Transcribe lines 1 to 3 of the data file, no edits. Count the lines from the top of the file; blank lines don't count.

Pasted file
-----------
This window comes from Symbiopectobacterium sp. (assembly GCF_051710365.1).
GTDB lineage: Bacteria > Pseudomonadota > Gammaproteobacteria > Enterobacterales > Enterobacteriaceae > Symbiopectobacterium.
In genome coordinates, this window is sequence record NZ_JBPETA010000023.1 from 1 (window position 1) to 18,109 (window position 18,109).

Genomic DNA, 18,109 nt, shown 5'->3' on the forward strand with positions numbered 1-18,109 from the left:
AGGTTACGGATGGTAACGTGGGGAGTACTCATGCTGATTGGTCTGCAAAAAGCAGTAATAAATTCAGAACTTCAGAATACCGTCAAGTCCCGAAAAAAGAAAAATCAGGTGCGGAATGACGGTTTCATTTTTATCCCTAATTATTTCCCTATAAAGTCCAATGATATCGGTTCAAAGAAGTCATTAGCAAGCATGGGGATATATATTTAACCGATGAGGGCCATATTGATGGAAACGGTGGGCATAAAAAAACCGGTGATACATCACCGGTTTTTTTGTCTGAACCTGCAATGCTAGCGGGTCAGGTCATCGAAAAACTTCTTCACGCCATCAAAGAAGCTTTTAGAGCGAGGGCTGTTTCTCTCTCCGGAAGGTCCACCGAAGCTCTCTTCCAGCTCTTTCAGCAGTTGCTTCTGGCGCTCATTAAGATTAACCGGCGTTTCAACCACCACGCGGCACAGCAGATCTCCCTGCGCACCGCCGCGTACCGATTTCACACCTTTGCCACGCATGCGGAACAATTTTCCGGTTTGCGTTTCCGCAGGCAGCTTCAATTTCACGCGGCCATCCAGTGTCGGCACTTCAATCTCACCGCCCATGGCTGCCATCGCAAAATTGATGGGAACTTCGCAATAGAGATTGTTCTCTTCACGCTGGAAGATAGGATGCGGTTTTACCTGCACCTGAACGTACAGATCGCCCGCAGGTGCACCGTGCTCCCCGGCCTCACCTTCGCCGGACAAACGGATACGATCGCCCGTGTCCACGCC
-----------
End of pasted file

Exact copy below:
This window comes from Symbiopectobacterium sp. (assembly GCF_051710365.1).
GTDB lineage: Bacteria > Pseudomonadota > Gammaproteobacteria > Enterobacterales > Enterobacteriaceae > Symbiopectobacterium.
In genome coordinates, this window is sequence record NZ_JBPETA010000023.1 from 1 (window position 1) to 18,109 (window position 18,109).